By Becca Craig, CFP
Women’s individual and collective experiences, situations, challenges and solutions vary widely. This makes it nearly impossible – and irresponsible – to apply a “one size fits all” approach to women’s wealth management. But one thing we do know is that our paths to achieving financial stability and success can vary greatly from those of men. Rather than proposing rigid investment strategies, let’s explore five approaches professional and breadwinning women can employ to take control of their finances. I attempted to remain agnostic to tax filing status or dependents.
1. Close your personal wage gap
Despite breadwinning women’s continued achievements, perseverance and pure grit, the gender wage gap is still a “thing” in 2022. In 2020, women working full time were paid 83 cents to a man’s dollar in the same occupation. In fact, a recent article from the National Women’s Law Center reports the gap is widening for many women based on race and ethnicity. While this is upsetting based on principle alone, the wage gap’s detrimental impact on women’s ability to amass wealth can be devastating. For example, any employer-sponsored retirement plan’s company “match” and your Social Security benefits are directly related to how much you earn.
One of the best moves to secure your ability to save and invest in your financial future is to know your own worth, then make sure your wage reflects it. In their award-winning book, “Women Don’t Ask,” co-authors Linda Babcock and Sara Laschever assert that by neglecting to negotiate a competitive salary for a first job, a woman may sacrifice over half a million dollars in earnings by the end of her career. This is why it’s imperative you take steps to close the wage gap for good by advocating for the person’s wage you can influence the most … yours! Negotiating a raise can also help cushion your bottom line in the long run.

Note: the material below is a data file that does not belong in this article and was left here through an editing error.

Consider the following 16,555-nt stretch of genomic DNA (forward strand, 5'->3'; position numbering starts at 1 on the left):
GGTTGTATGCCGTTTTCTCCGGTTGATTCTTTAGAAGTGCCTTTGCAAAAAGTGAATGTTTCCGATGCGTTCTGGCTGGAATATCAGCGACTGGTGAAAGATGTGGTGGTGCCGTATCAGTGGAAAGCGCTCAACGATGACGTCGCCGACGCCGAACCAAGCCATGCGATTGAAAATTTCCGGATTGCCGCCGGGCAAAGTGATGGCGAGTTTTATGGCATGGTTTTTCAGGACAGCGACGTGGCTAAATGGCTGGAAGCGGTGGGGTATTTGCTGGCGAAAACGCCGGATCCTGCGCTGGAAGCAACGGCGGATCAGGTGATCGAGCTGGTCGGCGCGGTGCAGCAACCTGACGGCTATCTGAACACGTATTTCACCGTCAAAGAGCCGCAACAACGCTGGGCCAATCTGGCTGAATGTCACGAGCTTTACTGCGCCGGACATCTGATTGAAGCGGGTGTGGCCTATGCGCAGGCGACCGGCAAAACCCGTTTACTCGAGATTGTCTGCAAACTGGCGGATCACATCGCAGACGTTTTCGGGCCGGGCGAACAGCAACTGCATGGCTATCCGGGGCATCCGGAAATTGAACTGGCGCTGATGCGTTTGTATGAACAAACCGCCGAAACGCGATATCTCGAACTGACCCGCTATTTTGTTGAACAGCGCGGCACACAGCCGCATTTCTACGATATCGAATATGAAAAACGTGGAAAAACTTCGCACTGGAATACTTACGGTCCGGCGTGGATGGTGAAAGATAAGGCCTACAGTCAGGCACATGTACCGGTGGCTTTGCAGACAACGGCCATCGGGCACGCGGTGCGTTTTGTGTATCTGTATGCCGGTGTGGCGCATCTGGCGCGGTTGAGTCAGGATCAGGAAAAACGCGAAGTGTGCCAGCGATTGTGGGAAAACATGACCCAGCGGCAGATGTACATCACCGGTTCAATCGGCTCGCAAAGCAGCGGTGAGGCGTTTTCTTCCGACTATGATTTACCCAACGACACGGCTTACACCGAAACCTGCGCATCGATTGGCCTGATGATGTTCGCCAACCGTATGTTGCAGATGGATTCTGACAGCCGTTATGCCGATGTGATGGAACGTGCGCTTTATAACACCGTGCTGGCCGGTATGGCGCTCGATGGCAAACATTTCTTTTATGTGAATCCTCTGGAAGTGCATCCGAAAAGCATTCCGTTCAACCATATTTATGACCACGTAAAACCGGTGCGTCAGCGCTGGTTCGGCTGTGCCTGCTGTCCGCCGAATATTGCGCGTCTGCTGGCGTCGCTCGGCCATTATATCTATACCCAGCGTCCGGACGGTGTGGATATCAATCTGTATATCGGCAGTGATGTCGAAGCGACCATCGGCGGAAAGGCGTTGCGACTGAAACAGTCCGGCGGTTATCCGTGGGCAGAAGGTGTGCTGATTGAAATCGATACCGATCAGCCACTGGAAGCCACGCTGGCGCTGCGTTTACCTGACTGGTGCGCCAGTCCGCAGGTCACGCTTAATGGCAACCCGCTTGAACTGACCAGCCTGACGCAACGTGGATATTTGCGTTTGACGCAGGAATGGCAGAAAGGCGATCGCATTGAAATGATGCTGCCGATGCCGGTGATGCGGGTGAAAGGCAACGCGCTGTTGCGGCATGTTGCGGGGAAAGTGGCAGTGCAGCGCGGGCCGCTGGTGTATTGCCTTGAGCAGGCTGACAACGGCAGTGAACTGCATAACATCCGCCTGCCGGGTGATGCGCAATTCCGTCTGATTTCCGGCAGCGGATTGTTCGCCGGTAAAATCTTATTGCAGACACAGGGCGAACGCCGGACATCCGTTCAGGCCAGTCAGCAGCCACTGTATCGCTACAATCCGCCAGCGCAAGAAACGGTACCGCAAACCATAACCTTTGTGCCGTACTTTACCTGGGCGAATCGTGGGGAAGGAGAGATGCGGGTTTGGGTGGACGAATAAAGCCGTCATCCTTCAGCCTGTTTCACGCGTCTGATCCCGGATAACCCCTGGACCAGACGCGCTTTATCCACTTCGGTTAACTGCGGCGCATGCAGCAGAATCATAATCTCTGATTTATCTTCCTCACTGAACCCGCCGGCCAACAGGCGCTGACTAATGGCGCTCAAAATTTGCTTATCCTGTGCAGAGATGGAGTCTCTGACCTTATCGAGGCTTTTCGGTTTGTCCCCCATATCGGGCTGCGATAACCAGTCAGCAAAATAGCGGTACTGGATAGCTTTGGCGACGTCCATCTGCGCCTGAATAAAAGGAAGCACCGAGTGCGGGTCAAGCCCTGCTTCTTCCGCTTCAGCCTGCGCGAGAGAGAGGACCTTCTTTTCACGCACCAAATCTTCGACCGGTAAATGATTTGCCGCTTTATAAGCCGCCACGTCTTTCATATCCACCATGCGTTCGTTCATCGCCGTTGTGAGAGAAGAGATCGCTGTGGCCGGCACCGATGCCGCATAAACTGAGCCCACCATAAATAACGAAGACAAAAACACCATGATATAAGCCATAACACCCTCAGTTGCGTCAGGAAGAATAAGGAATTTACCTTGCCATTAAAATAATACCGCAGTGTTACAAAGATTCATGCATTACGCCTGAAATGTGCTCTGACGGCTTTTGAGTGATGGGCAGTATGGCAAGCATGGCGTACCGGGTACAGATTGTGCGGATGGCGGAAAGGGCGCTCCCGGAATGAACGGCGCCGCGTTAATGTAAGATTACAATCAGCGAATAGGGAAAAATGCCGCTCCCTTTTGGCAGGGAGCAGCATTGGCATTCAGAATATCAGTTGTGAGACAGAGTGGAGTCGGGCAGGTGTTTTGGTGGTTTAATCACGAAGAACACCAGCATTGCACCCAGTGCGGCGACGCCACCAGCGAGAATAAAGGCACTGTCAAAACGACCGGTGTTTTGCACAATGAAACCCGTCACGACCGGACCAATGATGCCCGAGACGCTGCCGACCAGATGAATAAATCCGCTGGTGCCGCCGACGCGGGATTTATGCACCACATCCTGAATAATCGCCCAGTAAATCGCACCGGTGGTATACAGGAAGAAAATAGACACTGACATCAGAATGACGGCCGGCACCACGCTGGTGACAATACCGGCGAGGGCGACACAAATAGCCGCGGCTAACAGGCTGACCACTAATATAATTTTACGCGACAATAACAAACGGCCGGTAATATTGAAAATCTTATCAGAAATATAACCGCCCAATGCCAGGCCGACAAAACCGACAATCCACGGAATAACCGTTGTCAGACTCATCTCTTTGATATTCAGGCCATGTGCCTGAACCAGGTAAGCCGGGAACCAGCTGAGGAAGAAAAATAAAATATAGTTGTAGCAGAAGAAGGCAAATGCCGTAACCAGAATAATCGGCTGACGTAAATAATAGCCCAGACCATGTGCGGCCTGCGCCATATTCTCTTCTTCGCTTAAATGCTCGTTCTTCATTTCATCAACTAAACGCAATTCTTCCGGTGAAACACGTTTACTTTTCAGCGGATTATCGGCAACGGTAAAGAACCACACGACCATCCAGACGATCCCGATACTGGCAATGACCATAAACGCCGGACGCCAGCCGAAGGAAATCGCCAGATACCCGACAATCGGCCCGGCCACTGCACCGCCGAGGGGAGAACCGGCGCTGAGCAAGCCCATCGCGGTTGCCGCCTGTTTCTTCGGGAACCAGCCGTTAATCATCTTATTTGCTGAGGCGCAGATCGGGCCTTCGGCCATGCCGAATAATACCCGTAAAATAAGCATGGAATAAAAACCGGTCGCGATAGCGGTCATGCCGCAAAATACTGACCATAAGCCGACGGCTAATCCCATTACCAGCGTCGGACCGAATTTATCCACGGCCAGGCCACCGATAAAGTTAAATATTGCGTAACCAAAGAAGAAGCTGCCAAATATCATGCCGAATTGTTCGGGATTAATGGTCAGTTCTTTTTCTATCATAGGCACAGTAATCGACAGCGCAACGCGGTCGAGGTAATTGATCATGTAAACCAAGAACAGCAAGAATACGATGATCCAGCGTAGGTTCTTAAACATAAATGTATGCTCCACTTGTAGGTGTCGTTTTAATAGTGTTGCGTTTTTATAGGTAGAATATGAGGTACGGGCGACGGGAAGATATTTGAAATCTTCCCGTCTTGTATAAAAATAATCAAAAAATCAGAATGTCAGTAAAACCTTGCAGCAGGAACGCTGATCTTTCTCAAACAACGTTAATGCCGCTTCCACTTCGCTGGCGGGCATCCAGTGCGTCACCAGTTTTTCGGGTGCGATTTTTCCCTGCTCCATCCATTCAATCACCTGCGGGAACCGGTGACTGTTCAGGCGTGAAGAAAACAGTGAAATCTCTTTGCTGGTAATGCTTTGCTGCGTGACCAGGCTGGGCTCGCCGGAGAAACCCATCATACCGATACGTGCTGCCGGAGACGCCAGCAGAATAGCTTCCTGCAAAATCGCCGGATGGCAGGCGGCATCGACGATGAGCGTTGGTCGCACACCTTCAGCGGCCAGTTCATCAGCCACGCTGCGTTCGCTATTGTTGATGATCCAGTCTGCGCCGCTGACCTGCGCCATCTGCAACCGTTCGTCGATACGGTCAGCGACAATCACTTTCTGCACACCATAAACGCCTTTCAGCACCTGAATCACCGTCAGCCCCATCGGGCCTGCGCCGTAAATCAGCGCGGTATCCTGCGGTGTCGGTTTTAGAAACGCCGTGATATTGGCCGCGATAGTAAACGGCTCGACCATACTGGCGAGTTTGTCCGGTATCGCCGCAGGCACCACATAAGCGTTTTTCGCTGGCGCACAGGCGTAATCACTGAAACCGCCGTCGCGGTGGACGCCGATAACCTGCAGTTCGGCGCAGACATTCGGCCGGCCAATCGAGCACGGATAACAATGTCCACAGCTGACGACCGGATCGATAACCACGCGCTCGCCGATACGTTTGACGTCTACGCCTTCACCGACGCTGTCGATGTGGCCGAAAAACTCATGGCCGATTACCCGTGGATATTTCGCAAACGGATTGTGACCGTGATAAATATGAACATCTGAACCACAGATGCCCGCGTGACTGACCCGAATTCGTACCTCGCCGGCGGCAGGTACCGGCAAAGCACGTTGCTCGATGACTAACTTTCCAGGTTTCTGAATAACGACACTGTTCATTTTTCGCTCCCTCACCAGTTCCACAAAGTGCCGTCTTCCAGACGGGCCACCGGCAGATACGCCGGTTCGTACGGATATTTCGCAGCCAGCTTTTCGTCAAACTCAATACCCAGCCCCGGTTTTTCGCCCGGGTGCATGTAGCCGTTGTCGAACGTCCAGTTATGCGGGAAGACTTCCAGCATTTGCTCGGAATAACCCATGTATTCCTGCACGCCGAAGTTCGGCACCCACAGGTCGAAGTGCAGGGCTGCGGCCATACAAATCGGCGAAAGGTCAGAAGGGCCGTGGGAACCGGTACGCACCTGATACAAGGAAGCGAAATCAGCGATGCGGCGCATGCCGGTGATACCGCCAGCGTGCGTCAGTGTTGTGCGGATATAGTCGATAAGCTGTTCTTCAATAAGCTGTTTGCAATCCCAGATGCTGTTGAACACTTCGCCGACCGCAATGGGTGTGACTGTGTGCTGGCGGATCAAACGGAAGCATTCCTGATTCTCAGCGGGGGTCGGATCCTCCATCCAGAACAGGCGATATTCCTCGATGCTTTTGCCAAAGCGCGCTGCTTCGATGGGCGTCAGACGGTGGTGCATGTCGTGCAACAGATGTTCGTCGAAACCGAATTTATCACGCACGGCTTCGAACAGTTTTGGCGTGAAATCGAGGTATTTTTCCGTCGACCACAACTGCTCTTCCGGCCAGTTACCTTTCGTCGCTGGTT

The last thing I suggest in developing a plan to close the wage gap is reaching out to a female colleague to see if she’d be open to sharing her experiences. Fleshing out a sound strategy with someone who trudged the path before can go a long way in building your own approach. If women are to steer their course towards financial and merit-based equality, we must identify the problem, propose solutions and begin to implement change. That change starts with us.
2. Save smarter
Through countless studies and research papers, a New York Times report conclusively proves what we’ve known all along: women make fantastic investors. Women are savvy, we know that time in the market is a much better strategy than trying to time the market. It’s smarter to focus on achieving long-term wealth. This may mean structuring an investment portfolio for the future or solidifying a liquid emergency or opportunity fund. Some wealth acceleration opportunities such as homeownership or inheritance are circumstantial, but most are not.
Breadwinning women work hard, and their money should work hard for them, too. I always encourage maximizing contributions to an employer-sponsored retirement plan (401 (k), 403 (b), etc.)) and building an investment portfolio. Deploying stock-based compensation such as stock options and restricted stock units is another wise choice.
I urge women to direct the course of their wealth-building potential by tuning into their long-term risk tolerance through asset allocation, and using asset location to their benefit. These two underemployed but intelligent investment strategies can help your money work smarter.
Asset allocation and market risk tolerance: The internet is inundated with outdated “rules of thumb” to use in determining the appropriate proportion of equity (stocks) or fixed income (bonds) to use in a portfolio. While general guidelines can certainly help simplify a task at hand, the stakes are too high for women to blindly apply these strategies to their financial future. The investing and retirement planning landscape has changed dramatically in recent decades, as we (especially women) are living longer while “safe” investment yields are decreasing.